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The Effects of Bank Ownership on Lending Behaviour for Different Types of Loans Throughout the Business Cycle

by Haifeng Huang, Bingjie Shen, Tao Wang

ARTICLE | International Finance | Forthcoming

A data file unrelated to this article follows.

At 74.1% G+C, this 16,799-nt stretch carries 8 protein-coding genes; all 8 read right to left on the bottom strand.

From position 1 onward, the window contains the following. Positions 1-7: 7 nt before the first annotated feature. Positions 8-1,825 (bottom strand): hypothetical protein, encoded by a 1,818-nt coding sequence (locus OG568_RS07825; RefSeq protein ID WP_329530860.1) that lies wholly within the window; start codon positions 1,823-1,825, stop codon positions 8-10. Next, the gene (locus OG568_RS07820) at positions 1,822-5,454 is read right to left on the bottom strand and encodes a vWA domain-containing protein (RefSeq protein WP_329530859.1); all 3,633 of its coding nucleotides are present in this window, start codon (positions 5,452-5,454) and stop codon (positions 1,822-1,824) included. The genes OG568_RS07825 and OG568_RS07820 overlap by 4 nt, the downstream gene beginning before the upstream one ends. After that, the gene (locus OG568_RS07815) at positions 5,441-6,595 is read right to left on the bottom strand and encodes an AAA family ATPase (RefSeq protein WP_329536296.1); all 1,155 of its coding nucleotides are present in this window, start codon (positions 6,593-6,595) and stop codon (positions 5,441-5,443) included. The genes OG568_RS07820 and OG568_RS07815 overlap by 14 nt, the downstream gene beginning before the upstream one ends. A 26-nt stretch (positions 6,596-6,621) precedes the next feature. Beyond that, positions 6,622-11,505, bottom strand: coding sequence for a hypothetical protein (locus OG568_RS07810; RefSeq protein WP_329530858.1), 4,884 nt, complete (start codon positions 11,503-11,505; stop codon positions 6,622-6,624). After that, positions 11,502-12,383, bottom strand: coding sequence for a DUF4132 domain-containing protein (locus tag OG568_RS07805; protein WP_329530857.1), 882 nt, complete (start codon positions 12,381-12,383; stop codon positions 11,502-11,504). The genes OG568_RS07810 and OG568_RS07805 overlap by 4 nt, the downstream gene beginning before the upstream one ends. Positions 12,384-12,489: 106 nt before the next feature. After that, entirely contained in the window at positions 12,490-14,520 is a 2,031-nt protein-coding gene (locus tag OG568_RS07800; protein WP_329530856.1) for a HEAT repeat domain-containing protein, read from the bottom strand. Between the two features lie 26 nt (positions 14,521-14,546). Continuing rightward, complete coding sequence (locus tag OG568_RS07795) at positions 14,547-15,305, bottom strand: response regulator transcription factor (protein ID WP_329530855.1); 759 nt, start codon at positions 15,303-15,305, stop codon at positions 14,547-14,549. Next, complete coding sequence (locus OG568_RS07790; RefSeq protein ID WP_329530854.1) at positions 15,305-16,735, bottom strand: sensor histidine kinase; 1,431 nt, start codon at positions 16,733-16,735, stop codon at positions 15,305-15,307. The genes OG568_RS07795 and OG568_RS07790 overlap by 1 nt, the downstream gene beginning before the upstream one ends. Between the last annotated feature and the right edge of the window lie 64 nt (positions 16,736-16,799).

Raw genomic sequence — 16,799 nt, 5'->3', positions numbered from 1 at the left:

This paper examines the correlation between banks' ownership structure and lending behaviour in China using micro‐level data on China's banks during the 2003–2015 period to identify possible different patterns in bank lending supply responses to changes in the economic environment, with a focus on understanding whether bank lending patterns follow procyclical or countercyclical allocation rules. We analyse how different types of loans correlate with bank ownership and find that state‐owned banks and banks with relatively higher levels of government ownership follow more countercyclical lending allocation rules, which indicates that China's government uses the financial sector as an instrument to mitigate procyclicality in lending behaviour. We further find that the loan allocation patterns vary significantly for different types of loans in China. In particular, individual consumer loans and corporate loans exhibit clear countercyclical patterns—particularly among state‐owned banks—while residential mortgages show much smoother patterns over time and seem to be less affected by the business cycle.
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